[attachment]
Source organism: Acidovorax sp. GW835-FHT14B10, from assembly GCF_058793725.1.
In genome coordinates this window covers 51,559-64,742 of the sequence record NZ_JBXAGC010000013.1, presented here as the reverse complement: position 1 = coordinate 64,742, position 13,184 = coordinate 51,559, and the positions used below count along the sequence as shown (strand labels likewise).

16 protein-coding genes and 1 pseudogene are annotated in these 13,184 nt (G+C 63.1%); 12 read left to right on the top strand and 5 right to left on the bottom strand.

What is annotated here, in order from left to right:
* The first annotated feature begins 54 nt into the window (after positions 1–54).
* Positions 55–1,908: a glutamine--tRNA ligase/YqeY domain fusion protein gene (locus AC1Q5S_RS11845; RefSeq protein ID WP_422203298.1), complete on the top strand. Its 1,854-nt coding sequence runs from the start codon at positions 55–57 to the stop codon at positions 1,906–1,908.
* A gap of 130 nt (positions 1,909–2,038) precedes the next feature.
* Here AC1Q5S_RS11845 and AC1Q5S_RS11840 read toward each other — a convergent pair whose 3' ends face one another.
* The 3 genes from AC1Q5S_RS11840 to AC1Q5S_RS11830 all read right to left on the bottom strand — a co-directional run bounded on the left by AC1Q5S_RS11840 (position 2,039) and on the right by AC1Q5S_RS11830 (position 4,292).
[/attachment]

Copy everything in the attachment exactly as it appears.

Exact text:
Source organism: Acidovorax sp. GW835-FHT14B10, from assembly GCF_058793725.1.
In genome coordinates this window covers 51,559-64,742 of the sequence record NZ_JBXAGC010000013.1, presented here as the reverse complement: position 1 = coordinate 64,742, position 13,184 = coordinate 51,559, and the positions used below count along the sequence as shown (strand labels likewise).

16 protein-coding genes and 1 pseudogene are annotated in these 13,184 nt (G+C 63.1%); 12 read left to right on the top strand and 5 right to left on the bottom strand.

What is annotated here, in order from left to right:
* The first annotated feature begins 54 nt into the window (after positions 1–54).
* Positions 55–1,908: a glutamine--tRNA ligase/YqeY domain fusion protein gene (locus AC1Q5S_RS11845; RefSeq protein ID WP_422203298.1), complete on the top strand. Its 1,854-nt coding sequence runs from the start codon at positions 55–57 to the stop codon at positions 1,906–1,908.
* A gap of 130 nt (positions 1,909–2,038) precedes the next feature.
* Here AC1Q5S_RS11845 and AC1Q5S_RS11840 read toward each other — a convergent pair whose 3' ends face one another.
* The 3 genes from AC1Q5S_RS11840 to AC1Q5S_RS11830 all read right to left on the bottom strand — a co-directional run bounded on the left by AC1Q5S_RS11840 (position 2,039) and on the right by AC1Q5S_RS11830 (position 4,292).